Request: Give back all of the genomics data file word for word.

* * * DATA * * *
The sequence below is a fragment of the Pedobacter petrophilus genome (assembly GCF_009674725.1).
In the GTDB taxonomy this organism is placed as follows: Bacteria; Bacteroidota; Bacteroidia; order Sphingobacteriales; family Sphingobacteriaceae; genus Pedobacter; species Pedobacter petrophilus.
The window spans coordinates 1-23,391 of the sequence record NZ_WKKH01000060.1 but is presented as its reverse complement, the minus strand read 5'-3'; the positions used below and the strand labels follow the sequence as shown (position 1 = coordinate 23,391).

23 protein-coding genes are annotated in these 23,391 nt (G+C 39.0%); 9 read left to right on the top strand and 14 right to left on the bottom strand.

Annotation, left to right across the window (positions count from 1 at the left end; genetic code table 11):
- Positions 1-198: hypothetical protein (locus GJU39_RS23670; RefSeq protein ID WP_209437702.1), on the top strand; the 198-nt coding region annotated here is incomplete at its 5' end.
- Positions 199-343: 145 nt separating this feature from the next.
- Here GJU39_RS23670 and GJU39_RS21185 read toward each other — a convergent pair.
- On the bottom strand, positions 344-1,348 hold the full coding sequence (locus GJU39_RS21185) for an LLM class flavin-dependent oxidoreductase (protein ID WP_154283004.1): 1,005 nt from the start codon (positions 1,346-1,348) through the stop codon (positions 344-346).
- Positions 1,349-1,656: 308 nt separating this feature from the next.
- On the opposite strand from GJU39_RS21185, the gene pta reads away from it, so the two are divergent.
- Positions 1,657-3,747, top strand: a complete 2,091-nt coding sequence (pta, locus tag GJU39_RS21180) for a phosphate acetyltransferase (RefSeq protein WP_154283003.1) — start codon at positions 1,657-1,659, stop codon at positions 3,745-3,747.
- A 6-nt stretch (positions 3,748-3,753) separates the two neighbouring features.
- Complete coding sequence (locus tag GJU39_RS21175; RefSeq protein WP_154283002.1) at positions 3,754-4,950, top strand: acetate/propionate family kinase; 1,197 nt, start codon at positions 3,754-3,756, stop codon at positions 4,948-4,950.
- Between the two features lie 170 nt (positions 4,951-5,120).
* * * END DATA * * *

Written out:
The sequence below is a fragment of the Pedobacter petrophilus genome (assembly GCF_009674725.1).
In the GTDB taxonomy this organism is placed as follows: Bacteria; Bacteroidota; Bacteroidia; order Sphingobacteriales; family Sphingobacteriaceae; genus Pedobacter; species Pedobacter petrophilus.
The window spans coordinates 1-23,391 of the sequence record NZ_WKKH01000060.1 but is presented as its reverse complement, the minus strand read 5'-3'; the positions used below and the strand labels follow the sequence as shown (position 1 = coordinate 23,391).

23 protein-coding genes are annotated in these 23,391 nt (G+C 39.0%); 9 read left to right on the top strand and 14 right to left on the bottom strand.

Annotation, left to right across the window (positions count from 1 at the left end; genetic code table 11):
- Positions 1-198: hypothetical protein (locus GJU39_RS23670; RefSeq protein ID WP_209437702.1), on the top strand; the 198-nt coding region annotated here is incomplete at its 5' end.
- Positions 199-343: 145 nt separating this feature from the next.
- Here GJU39_RS23670 and GJU39_RS21185 read toward each other — a convergent pair.
- On the bottom strand, positions 344-1,348 hold the full coding sequence (locus GJU39_RS21185) for an LLM class flavin-dependent oxidoreductase (protein ID WP_154283004.1): 1,005 nt from the start codon (positions 1,346-1,348) through the stop codon (positions 344-346).
- Positions 1,349-1,656: 308 nt separating this feature from the next.
- On the opposite strand from GJU39_RS21185, the gene pta reads away from it, so the two are divergent.
- Positions 1,657-3,747, top strand: a complete 2,091-nt coding sequence (pta, locus tag GJU39_RS21180) for a phosphate acetyltransferase (RefSeq protein WP_154283003.1) — start codon at positions 1,657-1,659, stop codon at positions 3,745-3,747.
- A 6-nt stretch (positions 3,748-3,753) separates the two neighbouring features.
- Complete coding sequence (locus tag GJU39_RS21175; RefSeq protein WP_154283002.1) at positions 3,754-4,950, top strand: acetate/propionate family kinase; 1,197 nt, start codon at positions 3,754-3,756, stop codon at positions 4,948-4,950.
- Between the two features lie 170 nt (positions 4,951-5,120).